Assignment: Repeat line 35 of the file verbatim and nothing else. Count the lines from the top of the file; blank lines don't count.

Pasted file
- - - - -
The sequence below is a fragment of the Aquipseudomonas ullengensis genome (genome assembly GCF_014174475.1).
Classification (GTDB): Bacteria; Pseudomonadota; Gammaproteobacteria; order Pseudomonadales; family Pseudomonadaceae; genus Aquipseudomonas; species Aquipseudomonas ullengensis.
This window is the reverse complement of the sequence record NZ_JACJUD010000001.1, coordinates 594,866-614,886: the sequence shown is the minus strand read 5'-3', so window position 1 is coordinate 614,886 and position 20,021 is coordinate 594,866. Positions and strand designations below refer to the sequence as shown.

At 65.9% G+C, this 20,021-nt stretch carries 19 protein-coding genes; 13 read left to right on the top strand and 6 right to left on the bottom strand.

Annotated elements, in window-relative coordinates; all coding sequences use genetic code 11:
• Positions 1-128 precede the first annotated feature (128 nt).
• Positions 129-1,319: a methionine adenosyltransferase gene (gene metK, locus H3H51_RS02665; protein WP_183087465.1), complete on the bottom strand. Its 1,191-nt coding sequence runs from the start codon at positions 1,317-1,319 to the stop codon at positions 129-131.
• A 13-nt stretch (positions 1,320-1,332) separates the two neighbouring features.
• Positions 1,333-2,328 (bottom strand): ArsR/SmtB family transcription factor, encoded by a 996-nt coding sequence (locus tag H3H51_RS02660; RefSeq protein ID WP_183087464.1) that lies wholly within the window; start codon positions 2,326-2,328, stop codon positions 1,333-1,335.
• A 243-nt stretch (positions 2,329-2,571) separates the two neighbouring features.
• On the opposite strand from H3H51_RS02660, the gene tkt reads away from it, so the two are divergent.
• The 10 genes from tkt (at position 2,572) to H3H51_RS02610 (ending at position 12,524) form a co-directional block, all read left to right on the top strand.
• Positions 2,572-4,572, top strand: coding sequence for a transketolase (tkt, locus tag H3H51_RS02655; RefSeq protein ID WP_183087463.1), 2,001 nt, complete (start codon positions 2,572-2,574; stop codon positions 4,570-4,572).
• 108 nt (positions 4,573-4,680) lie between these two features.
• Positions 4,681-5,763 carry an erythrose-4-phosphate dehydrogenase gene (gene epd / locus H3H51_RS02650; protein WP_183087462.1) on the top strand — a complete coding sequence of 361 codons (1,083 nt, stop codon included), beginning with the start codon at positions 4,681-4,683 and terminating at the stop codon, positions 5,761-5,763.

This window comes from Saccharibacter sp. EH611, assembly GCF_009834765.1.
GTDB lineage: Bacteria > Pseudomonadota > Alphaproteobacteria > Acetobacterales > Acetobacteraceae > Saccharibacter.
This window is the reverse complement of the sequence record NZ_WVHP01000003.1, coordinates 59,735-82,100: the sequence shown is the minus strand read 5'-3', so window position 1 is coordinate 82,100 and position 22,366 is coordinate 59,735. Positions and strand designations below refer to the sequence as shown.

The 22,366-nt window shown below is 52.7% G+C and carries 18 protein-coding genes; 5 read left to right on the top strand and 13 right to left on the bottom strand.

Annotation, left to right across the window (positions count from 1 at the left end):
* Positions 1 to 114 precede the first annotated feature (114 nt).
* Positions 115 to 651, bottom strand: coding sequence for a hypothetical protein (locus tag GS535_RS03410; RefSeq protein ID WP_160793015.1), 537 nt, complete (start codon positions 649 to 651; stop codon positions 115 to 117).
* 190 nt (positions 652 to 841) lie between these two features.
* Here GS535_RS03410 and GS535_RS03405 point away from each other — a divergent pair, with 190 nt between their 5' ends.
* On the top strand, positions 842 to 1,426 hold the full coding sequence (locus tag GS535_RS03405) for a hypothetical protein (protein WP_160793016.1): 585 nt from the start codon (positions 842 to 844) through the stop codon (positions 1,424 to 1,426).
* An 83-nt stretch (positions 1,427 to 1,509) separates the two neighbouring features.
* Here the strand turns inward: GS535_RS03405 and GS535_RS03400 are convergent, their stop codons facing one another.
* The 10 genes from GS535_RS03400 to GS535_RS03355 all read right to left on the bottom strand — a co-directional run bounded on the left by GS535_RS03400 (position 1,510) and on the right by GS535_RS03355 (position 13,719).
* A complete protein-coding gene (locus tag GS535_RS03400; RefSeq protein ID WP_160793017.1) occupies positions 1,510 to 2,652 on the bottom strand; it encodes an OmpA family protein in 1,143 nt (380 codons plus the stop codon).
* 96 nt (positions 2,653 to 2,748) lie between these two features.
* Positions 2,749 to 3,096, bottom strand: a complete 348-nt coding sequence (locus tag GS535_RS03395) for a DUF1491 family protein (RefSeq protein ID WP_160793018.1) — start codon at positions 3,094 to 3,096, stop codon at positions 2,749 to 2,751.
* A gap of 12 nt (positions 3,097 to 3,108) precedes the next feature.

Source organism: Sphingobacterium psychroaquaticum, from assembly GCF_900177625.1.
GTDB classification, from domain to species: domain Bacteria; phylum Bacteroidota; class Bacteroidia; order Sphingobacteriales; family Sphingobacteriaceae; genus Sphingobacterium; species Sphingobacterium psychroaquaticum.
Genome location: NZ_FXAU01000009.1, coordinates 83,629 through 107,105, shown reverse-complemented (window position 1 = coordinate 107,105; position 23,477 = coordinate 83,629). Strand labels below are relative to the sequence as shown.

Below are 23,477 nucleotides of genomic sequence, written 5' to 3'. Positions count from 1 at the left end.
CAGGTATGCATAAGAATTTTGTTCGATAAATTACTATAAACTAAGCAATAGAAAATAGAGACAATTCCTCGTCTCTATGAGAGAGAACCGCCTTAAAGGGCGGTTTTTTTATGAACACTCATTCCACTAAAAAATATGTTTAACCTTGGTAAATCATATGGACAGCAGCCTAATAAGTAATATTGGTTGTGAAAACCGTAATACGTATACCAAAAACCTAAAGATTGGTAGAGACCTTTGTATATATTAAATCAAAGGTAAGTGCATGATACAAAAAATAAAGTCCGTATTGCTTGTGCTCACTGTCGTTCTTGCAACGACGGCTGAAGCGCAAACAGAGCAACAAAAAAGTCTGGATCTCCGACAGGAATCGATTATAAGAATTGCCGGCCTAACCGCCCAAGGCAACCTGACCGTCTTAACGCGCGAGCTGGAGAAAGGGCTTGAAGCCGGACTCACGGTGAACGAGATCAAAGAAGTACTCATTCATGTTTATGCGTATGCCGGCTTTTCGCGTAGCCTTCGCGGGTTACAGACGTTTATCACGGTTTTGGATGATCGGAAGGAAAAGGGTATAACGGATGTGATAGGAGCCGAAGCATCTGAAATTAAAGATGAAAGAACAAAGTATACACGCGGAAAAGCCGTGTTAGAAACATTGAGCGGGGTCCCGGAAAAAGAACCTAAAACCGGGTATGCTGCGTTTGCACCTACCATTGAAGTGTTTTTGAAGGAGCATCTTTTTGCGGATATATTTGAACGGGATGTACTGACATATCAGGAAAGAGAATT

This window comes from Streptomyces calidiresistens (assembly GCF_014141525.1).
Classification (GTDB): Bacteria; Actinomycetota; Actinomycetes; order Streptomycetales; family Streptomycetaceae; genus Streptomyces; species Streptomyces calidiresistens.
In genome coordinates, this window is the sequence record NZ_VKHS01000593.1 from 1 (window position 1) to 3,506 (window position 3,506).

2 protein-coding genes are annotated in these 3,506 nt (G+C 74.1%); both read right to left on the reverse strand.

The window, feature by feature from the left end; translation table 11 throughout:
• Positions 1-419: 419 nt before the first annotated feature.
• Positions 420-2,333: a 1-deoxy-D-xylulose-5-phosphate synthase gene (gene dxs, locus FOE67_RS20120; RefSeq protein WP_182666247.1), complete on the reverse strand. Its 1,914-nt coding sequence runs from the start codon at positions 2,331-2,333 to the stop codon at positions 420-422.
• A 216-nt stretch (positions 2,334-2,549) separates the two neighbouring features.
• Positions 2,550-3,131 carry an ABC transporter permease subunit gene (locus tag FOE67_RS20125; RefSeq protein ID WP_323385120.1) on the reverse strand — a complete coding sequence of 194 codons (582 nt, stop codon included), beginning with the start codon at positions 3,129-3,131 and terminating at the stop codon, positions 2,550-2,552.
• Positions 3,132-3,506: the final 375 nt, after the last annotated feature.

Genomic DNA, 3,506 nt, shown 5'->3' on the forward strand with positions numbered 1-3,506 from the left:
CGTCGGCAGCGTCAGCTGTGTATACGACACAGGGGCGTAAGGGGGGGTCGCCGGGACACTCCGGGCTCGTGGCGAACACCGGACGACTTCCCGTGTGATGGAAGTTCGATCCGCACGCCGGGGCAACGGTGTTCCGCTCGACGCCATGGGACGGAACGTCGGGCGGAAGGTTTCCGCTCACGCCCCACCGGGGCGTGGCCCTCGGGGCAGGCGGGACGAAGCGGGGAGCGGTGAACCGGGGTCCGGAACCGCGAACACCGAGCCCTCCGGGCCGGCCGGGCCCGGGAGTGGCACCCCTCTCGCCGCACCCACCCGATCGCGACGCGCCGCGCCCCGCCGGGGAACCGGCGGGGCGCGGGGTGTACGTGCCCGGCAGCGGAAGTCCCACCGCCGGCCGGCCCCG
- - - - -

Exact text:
Genome location: NZ_FXAU01000009.1, coordinates 83,629 through 107,105, shown reverse-complemented (window position 1 = coordinate 107,105; position 23,477 = coordinate 83,629). Strand labels below are relative to the sequence as shown.